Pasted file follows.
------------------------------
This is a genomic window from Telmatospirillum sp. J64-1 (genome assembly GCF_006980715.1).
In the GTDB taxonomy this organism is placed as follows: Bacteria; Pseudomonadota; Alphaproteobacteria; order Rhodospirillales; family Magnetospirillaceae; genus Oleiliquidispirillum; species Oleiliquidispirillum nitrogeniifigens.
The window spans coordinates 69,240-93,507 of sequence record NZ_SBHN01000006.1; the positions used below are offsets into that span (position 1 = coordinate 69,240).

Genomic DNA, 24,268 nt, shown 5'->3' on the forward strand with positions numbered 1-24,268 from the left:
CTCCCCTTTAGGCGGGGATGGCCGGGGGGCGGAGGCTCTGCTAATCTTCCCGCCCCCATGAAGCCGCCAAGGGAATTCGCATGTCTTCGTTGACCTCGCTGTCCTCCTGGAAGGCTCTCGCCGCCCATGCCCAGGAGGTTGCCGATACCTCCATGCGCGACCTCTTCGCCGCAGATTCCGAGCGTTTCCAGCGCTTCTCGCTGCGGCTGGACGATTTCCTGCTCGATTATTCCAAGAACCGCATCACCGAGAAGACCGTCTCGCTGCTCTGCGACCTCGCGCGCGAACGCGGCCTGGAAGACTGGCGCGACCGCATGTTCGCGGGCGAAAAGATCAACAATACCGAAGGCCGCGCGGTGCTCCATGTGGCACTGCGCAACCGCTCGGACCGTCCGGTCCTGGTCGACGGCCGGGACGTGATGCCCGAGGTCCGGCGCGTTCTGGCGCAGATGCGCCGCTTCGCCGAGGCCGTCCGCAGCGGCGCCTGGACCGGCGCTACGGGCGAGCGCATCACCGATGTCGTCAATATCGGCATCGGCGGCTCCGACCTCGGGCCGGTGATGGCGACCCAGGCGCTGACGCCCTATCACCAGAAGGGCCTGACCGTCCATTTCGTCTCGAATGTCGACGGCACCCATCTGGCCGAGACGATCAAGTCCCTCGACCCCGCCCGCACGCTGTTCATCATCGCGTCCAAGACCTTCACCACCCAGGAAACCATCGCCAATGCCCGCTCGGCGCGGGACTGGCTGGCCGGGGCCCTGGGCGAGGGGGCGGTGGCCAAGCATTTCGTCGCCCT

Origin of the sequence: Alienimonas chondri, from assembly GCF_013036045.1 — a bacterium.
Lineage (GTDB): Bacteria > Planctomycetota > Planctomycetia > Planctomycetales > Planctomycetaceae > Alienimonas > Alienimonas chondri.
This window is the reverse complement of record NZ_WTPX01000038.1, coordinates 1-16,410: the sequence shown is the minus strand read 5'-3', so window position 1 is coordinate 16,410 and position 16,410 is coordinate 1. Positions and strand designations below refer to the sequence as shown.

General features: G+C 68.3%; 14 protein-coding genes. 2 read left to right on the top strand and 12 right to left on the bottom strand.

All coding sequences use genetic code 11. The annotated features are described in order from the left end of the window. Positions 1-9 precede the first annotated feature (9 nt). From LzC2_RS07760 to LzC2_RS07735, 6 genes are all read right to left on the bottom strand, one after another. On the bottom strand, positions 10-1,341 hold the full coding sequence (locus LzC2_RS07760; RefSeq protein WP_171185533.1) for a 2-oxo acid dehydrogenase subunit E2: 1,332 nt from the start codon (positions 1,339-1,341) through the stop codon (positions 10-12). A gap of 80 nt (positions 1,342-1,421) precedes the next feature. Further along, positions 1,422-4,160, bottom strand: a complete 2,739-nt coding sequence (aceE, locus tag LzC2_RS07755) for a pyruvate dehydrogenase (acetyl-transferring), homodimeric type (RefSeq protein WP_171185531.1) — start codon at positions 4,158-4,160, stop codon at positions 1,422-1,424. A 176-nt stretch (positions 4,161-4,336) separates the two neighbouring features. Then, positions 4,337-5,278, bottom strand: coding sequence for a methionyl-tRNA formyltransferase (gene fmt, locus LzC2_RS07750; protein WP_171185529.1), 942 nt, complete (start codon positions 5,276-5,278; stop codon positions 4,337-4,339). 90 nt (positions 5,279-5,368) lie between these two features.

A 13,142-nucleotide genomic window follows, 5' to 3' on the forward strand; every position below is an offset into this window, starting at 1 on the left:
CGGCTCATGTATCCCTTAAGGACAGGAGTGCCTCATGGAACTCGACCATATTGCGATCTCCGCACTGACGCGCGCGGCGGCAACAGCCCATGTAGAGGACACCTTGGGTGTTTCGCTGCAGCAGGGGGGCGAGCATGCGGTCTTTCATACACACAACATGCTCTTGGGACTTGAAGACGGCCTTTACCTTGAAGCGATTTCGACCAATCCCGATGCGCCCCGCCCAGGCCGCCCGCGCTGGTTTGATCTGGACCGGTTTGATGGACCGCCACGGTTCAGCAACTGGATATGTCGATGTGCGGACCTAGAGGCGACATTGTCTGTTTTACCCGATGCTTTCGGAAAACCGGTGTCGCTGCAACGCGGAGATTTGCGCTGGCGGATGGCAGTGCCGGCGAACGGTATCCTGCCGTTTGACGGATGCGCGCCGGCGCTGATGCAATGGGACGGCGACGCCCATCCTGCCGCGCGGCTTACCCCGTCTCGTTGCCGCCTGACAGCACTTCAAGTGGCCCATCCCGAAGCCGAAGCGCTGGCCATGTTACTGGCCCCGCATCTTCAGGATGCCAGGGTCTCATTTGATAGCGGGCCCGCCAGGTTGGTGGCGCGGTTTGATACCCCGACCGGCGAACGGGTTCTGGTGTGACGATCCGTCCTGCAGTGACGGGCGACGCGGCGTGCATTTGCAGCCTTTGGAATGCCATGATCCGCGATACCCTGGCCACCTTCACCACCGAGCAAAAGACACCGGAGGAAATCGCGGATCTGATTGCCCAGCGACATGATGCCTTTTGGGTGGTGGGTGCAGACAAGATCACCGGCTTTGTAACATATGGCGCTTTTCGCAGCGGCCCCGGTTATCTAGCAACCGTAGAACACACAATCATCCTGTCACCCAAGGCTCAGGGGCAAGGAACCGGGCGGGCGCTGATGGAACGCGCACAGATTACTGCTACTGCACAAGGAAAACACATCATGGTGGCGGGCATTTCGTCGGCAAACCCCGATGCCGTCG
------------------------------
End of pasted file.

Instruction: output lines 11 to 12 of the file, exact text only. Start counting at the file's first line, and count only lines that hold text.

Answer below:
A 13,142-nucleotide genomic window follows, 5' to 3' on the forward strand; every position below is an offset into this window, starting at 1 on the left:
CGGCTCATGTATCCCTTAAGGACAGGAGTGCCTCATGGAACTCGACCATATTGCGATCTCCGCACTGACGCGCGCGGCGGCAACAGCCCATGTAGAGGACACCTTGGGTGTTTCGCTGCAGCAGGGGGGCGAGCATGCGGTCTTTCATACACACAACATGCTCTTGGGACTTGAAGACGGCCTTTACCTTGAAGCGATTTCGACCAATCCCGATGCGCCCCGCCCAGGCCGCCCGCGCTGGTTTGATCTGGACCGGTTTGATGGACCGCCACGGTTCAGCAACTGGATATGTCGATGTGCGGACCTAGAGGCGACATTGTCTGTTTTACCCGATGCTTTCGGAAAACCGGTGTCGCTGCAACGCGGAGATTTGCGCTGGCGGATGGCAGTGCCGGCGAACGGTATCCTGCCGTTTGACGGATGCGCGCCGGCGCTGATGCAATGGGACGGCGACGCCCATCCTGCCGCGCGGCTTACCCCGTCTCGTTGCCGCCTGACAGCACTTCAAGTGGCCCATCCCGAAGCCGAAGCGCTGGCCATGTTACTGGCCCCGCATCTTCAGGATGCCAGGGTCTCATTTGATAGCGGGCCCGCCAGGTTGGTGGCGCGGTTTGATACCCCGACCGGCGAACGGGTTCTGGTGTGACGATCCGTCCTGCAGTGACGGGCGACGCGGCGTGCATTTGCAGCCTTTGGAATGCCATGATCCGCGATACCCTGGCCACCTTCACCACCGAGCAAAAGACACCGGAGGAAATCGCGGATCTGATTGCCCAGCGACATGATGCCTTTTGGGTGGTGGGTGCAGACAAGATCACCGGCTTTGTAACATATGGCGCTTTTCGCAGCGGCCCCGGTTATCTAGCAACCGTAGAACACACAATCATCCTGTCACCCAAGGCTCAGGGGCAAGGAACCGGGCGGGCGCTGATGGAACGCGCACAGATTACTGCTACTGCACAAGGAAAACACATCATGGTGGCGGGCATTTCGTCGGCAAACCCCGATGCCGTCG